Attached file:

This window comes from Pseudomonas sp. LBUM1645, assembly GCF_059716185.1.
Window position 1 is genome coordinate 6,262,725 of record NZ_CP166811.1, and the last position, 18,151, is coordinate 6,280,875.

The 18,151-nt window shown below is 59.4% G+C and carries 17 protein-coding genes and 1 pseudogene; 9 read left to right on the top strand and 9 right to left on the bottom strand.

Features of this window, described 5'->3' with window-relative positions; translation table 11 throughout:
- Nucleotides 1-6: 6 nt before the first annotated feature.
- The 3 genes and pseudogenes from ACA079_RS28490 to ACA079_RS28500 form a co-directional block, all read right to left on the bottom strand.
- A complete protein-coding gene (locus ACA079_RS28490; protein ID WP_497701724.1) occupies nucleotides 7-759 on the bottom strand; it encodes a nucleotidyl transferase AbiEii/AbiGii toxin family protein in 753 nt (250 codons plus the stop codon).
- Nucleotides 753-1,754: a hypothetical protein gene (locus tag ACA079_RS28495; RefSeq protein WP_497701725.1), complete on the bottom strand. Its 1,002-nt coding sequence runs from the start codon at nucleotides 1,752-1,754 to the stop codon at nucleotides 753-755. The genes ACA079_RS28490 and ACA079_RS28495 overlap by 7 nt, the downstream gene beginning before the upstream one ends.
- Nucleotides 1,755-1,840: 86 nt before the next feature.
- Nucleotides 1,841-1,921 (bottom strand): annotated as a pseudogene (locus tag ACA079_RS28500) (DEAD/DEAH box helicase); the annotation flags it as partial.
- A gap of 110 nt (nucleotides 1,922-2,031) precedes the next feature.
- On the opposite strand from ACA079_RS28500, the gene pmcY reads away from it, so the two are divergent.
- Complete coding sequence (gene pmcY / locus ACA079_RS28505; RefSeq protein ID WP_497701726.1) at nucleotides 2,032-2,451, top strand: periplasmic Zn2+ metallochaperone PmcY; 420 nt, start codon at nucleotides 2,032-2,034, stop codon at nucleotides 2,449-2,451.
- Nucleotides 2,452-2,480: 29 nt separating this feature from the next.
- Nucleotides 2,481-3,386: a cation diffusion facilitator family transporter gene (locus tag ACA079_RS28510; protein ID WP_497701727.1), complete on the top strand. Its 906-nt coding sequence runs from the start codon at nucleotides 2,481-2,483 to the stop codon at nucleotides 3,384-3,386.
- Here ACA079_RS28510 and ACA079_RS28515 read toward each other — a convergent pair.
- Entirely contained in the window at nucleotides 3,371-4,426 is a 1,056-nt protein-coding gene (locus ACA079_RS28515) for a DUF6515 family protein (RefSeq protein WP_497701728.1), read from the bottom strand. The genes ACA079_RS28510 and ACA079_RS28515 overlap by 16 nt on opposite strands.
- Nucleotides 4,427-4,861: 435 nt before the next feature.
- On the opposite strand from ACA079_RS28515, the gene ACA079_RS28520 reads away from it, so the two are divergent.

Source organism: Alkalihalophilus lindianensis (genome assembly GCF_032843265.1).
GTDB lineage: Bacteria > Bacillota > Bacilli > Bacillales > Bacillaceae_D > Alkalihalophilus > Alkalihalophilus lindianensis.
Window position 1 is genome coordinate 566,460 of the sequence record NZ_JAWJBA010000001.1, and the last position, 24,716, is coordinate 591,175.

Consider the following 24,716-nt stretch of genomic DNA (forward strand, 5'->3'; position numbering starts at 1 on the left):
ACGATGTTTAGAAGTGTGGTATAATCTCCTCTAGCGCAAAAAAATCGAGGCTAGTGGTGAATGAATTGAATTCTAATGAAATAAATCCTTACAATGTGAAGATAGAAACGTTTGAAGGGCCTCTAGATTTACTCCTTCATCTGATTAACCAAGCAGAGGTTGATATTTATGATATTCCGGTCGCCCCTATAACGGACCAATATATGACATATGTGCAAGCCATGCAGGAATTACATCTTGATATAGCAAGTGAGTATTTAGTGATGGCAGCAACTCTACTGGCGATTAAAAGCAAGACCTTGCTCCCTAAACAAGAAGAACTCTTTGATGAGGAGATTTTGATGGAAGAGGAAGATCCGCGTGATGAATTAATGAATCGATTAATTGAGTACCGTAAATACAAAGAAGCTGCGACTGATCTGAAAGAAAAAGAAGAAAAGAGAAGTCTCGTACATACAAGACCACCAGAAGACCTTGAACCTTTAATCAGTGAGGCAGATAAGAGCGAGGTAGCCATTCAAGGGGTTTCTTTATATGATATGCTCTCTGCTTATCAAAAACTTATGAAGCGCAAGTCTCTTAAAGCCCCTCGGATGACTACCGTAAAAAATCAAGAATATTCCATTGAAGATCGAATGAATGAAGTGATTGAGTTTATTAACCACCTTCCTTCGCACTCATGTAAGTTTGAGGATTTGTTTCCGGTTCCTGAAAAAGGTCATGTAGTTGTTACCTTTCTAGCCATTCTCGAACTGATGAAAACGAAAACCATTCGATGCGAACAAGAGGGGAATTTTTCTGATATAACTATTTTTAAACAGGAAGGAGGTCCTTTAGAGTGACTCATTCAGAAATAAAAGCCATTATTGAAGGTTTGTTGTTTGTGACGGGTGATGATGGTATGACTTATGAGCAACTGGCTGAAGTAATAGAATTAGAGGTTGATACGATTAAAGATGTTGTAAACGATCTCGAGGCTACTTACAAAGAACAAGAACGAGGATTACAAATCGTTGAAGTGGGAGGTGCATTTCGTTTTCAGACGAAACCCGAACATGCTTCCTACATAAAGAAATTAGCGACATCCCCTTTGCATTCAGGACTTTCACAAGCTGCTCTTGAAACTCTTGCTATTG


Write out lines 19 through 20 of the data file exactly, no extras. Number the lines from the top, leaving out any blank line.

- On the opposite strand from ACA079_RS28515, the gene ACA079_RS28520 reads away from it, so the two are divergent.

Source organism: Alkalihalophilus lindianensis (genome assembly GCF_032843265.1).